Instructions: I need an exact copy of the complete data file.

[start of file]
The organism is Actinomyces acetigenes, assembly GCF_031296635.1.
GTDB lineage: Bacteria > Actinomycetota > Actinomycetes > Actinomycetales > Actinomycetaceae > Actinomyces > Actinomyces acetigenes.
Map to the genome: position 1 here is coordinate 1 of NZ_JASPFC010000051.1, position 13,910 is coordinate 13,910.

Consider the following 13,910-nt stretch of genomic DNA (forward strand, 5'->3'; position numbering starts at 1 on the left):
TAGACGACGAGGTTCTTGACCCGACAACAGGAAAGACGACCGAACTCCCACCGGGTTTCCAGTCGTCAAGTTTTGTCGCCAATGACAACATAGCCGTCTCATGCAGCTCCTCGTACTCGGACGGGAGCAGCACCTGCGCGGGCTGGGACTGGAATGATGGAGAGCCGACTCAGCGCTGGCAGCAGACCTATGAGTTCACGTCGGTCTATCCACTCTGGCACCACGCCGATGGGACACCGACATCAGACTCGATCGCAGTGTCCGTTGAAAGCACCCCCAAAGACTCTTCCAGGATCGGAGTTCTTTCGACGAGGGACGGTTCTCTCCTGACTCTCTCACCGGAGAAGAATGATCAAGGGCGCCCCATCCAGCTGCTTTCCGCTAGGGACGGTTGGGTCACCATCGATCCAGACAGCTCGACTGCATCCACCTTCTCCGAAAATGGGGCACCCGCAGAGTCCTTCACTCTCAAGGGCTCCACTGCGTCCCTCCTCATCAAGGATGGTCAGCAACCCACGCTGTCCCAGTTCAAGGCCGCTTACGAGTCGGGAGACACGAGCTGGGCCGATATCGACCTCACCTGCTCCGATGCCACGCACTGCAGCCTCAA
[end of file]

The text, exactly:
The organism is Actinomyces acetigenes, assembly GCF_031296635.1.
GTDB lineage: Bacteria > Actinomycetota > Actinomycetes > Actinomycetales > Actinomycetaceae > Actinomyces > Actinomyces acetigenes.
Map to the genome: position 1 here is coordinate 1 of NZ_JASPFC010000051.1, position 13,910 is coordinate 13,910.

Consider the following 13,910-nt stretch of genomic DNA (forward strand, 5'->3'; position numbering starts at 1 on the left):
TAGACGACGAGGTTCTTGACCCGACAACAGGAAAGACGACCGAACTCCCACCGGGTTTCCAGTCGTCAAGTTTTGTCGCCAATGACAACATAGCCGTCTCATGCAGCTCCTCGTACTCGGACGGGAGCAGCACCTGCGCGGGCTGGGACTGGAATGATGGAGAGCCGACTCAGCGCTGGCAGCAGACCTATGAGTTCACGTCGGTCTATCCACTCTGGCACCACGCCGATGGGACACCGACATCAGACTCGATCGCAGTGTCCGTTGAAAGCACCCCCAAAGACTCTTCCAGGATCGGAGTTCTTTCGACGAGGGACGGTTCTCTCCTGACTCTCTCACCGGAGAAGAATGATCAAGGGCGCCCCATCCAGCTGCTTTCCGCTAGGGACGGTTGGGTCACCATCGATCCAGACAGCTCGACTGCATCCACCTTCTCCGAAAATGGGGCACCCGCAGAGTCCTTCACTCTCAAGGGCTCCACTGCGTCCCTCCTCATCAAGGATGGTCAGCAACCCACGCTGTCCCAGTTCAAGGCCGCTTACGAGTCGGGAGACACGAGCTGGGCCGATATCGACCTCACCTGCTCCGATGCCACGCACTGCAGCCTCAA